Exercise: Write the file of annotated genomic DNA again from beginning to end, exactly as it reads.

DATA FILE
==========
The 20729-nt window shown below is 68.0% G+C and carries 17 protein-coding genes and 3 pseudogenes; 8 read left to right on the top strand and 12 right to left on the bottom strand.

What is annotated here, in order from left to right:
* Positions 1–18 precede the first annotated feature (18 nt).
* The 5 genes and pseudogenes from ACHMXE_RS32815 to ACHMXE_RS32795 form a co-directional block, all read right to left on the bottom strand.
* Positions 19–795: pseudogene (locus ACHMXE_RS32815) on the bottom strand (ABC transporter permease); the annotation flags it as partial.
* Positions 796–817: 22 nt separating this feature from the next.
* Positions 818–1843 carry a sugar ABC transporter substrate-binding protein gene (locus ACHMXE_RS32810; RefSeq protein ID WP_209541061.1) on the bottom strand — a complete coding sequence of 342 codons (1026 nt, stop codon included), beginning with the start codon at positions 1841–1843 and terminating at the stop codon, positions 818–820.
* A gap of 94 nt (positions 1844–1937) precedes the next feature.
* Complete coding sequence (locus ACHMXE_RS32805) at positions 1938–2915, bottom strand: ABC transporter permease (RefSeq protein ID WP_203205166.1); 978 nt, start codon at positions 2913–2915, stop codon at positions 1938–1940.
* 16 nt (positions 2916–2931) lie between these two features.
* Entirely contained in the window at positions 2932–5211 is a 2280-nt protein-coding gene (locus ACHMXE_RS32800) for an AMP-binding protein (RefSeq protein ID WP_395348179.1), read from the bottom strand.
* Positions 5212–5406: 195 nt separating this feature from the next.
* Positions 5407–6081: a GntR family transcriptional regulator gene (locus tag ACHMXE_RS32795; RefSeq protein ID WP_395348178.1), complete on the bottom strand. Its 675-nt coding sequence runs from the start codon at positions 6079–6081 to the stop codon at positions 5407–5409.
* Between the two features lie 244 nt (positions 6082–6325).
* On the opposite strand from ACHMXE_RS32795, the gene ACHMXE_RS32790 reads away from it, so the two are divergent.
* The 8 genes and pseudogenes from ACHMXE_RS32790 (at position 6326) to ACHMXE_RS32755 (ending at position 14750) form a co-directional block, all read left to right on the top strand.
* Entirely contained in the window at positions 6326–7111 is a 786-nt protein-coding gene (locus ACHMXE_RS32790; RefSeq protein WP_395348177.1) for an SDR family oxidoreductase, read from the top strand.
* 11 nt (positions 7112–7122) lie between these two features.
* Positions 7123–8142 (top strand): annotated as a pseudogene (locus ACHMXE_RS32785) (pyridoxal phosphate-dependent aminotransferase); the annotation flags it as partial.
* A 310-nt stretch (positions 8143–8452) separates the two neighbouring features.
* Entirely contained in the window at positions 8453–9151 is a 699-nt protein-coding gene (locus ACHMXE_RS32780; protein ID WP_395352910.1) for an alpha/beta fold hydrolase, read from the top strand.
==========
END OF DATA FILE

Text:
The 20729-nt window shown below is 68.0% G+C and carries 17 protein-coding genes and 3 pseudogenes; 8 read left to right on the top strand and 12 right to left on the bottom strand.

What is annotated here, in order from left to right:
* Positions 1–18 precede the first annotated feature (18 nt).
* The 5 genes and pseudogenes from ACHMXE_RS32815 to ACHMXE_RS32795 form a co-directional block, all read right to left on the bottom strand.
* Positions 19–795: pseudogene (locus ACHMXE_RS32815) on the bottom strand (ABC transporter permease); the annotation flags it as partial.
* Positions 796–817: 22 nt separating this feature from the next.
* Positions 818–1843 carry a sugar ABC transporter substrate-binding protein gene (locus ACHMXE_RS32810; RefSeq protein ID WP_209541061.1) on the bottom strand — a complete coding sequence of 342 codons (1026 nt, stop codon included), beginning with the start codon at positions 1841–1843 and terminating at the stop codon, positions 818–820.
* A gap of 94 nt (positions 1844–1937) precedes the next feature.
* Complete coding sequence (locus ACHMXE_RS32805) at positions 1938–2915, bottom strand: ABC transporter permease (RefSeq protein ID WP_203205166.1); 978 nt, start codon at positions 2913–2915, stop codon at positions 1938–1940.
* 16 nt (positions 2916–2931) lie between these two features.
* Entirely contained in the window at positions 2932–5211 is a 2280-nt protein-coding gene (locus ACHMXE_RS32800) for an AMP-binding protein (RefSeq protein ID WP_395348179.1), read from the bottom strand.
* Positions 5212–5406: 195 nt separating this feature from the next.
* Positions 5407–6081: a GntR family transcriptional regulator gene (locus tag ACHMXE_RS32795; RefSeq protein ID WP_395348178.1), complete on the bottom strand. Its 675-nt coding sequence runs from the start codon at positions 6079–6081 to the stop codon at positions 5407–5409.
* Between the two features lie 244 nt (positions 6082–6325).
* On the opposite strand from ACHMXE_RS32795, the gene ACHMXE_RS32790 reads away from it, so the two are divergent.
* The 8 genes and pseudogenes from ACHMXE_RS32790 (at position 6326) to ACHMXE_RS32755 (ending at position 14750) form a co-directional block, all read left to right on the top strand.
* Entirely contained in the window at positions 6326–7111 is a 786-nt protein-coding gene (locus ACHMXE_RS32790; RefSeq protein WP_395348177.1) for an SDR family oxidoreductase, read from the top strand.
* 11 nt (positions 7112–7122) lie between these two features.
* Positions 7123–8142 (top strand): annotated as a pseudogene (locus ACHMXE_RS32785) (pyridoxal phosphate-dependent aminotransferase); the annotation flags it as partial.
* A 310-nt stretch (positions 8143–8452) separates the two neighbouring features.
* Entirely contained in the window at positions 8453–9151 is a 699-nt protein-coding gene (locus ACHMXE_RS32780; protein ID WP_395352910.1) for an alpha/beta fold hydrolase, read from the top strand.